This week's GMC Playbook question is a tough one for the New York Giants.
To be GMC Professional Grade you must know your craft inside and out. On every team, there must be an established veteran presence, that with the work that he does, it doesn’t really show up in the stat sheet. It could be a veteran DB who give that jersey pull or a nice arm lock, so the receiver can’t catch the ball. Or an offensive lineman who’s crafty enough to get the hold real tightly to where the refs won’t call it, but the back, he’s off for a big run. Now, look at your team and analyze. Tell me, who’s that crafty veteran on your team. And if you’re really paying attention, what’s the signature move that he uses?
Most of the Giants' roster have been Giants for two years or less, but the Giants have a number of veterans on the team. Some of them, like Mike Patterson and Mathias Kiwanuka aren't contributing much. Others, like Eli Manning, contribute a lot, and everything he does ends up on the stat sheet.
To answer this question, I think I'm going to have to go with one of the longest-tenured Giants, one who is so good at his job nobody ever gives him a second thought.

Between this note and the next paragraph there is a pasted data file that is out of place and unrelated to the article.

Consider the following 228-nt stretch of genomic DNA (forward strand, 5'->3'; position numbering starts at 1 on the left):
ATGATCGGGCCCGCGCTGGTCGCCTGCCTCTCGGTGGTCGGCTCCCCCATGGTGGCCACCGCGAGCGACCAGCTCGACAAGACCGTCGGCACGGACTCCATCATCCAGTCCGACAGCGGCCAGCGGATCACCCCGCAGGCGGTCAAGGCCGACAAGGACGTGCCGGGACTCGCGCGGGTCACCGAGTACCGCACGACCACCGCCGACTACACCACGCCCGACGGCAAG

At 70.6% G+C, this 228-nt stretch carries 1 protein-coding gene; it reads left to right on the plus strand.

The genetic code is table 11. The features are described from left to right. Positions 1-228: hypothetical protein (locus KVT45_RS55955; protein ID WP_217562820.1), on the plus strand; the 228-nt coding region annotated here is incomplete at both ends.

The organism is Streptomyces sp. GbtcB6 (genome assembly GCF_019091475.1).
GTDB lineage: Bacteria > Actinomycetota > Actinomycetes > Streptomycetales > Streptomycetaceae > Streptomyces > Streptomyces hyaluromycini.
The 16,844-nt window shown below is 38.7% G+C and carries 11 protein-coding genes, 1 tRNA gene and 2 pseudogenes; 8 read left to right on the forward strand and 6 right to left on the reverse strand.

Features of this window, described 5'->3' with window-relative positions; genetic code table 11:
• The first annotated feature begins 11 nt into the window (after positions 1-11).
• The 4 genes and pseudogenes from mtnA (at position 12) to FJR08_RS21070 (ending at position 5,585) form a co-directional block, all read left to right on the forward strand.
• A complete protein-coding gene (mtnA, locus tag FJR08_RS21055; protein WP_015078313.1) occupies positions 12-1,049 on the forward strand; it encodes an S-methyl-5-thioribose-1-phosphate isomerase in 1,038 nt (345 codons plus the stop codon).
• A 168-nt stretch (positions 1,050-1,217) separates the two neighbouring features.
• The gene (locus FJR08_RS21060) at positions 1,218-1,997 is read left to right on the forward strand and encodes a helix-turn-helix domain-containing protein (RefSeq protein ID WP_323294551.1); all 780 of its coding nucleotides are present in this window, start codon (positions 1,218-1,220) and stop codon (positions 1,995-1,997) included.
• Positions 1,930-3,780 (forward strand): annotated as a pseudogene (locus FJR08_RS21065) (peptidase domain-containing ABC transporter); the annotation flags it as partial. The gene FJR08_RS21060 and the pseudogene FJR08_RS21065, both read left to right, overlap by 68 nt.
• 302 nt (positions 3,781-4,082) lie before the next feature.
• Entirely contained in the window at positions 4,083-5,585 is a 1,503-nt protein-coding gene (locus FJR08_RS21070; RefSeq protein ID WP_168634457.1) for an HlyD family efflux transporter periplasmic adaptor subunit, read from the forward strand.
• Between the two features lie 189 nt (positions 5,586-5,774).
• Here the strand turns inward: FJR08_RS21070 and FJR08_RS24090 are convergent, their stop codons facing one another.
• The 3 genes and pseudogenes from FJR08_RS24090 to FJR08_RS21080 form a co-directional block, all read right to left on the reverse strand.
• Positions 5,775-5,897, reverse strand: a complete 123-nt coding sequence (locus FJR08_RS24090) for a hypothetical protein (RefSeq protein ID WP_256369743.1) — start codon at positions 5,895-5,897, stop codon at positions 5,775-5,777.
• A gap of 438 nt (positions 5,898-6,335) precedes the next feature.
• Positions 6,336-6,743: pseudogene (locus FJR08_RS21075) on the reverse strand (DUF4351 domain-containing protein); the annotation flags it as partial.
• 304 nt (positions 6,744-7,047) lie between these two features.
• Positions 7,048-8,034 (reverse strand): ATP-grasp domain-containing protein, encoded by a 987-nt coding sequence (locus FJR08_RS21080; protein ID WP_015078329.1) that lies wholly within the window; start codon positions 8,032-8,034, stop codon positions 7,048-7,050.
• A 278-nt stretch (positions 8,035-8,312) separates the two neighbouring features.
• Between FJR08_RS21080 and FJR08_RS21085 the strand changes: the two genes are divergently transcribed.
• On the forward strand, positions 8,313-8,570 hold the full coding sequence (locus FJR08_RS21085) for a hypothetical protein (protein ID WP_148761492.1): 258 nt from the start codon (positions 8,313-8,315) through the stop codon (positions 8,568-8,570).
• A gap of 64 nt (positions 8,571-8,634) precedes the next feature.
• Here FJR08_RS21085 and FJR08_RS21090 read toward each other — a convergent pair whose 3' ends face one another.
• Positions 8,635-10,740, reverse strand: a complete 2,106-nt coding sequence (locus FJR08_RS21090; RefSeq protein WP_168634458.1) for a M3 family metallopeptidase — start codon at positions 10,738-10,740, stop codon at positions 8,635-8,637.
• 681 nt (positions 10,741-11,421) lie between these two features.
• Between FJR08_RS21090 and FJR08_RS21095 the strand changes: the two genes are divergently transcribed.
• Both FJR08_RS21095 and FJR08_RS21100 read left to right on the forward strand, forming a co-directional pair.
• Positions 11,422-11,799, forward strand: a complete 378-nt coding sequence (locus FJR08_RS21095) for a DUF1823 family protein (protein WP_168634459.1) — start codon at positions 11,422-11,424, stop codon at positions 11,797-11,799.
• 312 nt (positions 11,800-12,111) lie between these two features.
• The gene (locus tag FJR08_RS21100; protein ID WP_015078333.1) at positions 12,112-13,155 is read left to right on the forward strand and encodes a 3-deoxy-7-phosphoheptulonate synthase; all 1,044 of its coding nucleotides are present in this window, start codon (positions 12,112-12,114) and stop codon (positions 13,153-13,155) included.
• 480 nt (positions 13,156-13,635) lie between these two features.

Long snapper Zak DeOssie.
"Long snapper!?" You might say? How important can that be? He's just a failed linebacker, right?
Wrong, and he's very important.
DeOssie has been one of the few consistent, and consistently disciplined players on the Giants' special teams. Not only is his coverage almost always sound, but he hustles to down the field and is usually one of the first players to the returner.
Perhaps even more importantly, his snaps are the next best thing to automatic. Jeff Feagles, John Carney, Lawrence Tynes, Steve Weatherford, nor Josh Brown have ever had to worry that his snaps would be off target. It happens occasionally, but it's news when it happens.
If the Giants have a vet who makes a big impact on the team that never gets noticed, it's Zak DeOssie. And the next time you start to think a long snapper isn't an important part of the team, just watch THIS